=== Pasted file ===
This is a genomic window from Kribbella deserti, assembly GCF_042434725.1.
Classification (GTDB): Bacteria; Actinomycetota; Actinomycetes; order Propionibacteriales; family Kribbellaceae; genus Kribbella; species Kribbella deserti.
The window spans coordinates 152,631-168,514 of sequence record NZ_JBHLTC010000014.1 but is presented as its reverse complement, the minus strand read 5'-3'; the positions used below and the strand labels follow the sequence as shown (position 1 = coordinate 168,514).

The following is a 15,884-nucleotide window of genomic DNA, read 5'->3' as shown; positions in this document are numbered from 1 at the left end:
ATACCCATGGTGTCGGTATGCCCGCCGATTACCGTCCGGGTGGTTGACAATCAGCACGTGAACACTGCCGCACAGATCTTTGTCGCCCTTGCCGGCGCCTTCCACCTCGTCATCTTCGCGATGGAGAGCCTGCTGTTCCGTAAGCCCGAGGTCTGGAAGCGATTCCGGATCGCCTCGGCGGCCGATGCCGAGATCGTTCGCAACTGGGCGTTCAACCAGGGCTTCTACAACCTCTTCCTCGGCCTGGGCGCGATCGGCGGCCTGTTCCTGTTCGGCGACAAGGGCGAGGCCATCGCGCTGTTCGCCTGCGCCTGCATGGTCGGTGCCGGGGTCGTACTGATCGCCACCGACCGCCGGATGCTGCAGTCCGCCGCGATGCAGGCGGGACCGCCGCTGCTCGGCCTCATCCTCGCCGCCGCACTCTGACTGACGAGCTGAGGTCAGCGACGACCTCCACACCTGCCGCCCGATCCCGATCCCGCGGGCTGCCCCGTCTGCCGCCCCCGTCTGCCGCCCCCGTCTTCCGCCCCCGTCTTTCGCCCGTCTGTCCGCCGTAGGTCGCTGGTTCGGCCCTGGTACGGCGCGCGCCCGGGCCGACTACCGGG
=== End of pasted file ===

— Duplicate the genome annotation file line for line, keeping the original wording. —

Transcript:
This is a genomic window from Kribbella deserti, assembly GCF_042434725.1.
Classification (GTDB): Bacteria; Actinomycetota; Actinomycetes; order Propionibacteriales; family Kribbellaceae; genus Kribbella; species Kribbella deserti.
The window spans coordinates 152,631-168,514 of sequence record NZ_JBHLTC010000014.1 but is presented as its reverse complement, the minus strand read 5'-3'; the positions used below and the strand labels follow the sequence as shown (position 1 = coordinate 168,514).

The following is a 15,884-nucleotide window of genomic DNA, read 5'->3' as shown; positions in this document are numbered from 1 at the left end:
ATACCCATGGTGTCGGTATGCCCGCCGATTACCGTCCGGGTGGTTGACAATCAGCACGTGAACACTGCCGCACAGATCTTTGTCGCCCTTGCCGGCGCCTTCCACCTCGTCATCTTCGCGATGGAGAGCCTGCTGTTCCGTAAGCCCGAGGTCTGGAAGCGATTCCGGATCGCCTCGGCGGCCGATGCCGAGATCGTTCGCAACTGGGCGTTCAACCAGGGCTTCTACAACCTCTTCCTCGGCCTGGGCGCGATCGGCGGCCTGTTCCTGTTCGGCGACAAGGGCGAGGCCATCGCGCTGTTCGCCTGCGCCTGCATGGTCGGTGCCGGGGTCGTACTGATCGCCACCGACCGCCGGATGCTGCAGTCCGCCGCGATGCAGGCGGGACCGCCGCTGCTCGGCCTCATCCTCGCCGCCGCACTCTGACTGACGAGCTGAGGTCAGCGACGACCTCCACACCTGCCGCCCGATCCCGATCCCGCGGGCTGCCCCGTCTGCCGCCCCCGTCTGCCGCCCCCGTCTTCCGCCCCCGTCTTTCGCCCGTCTGTCCGCCGTAGGTCGCTGGTTCGGCCCTGGTACGGCGCGCGCCCGGGCCGACTACCGGG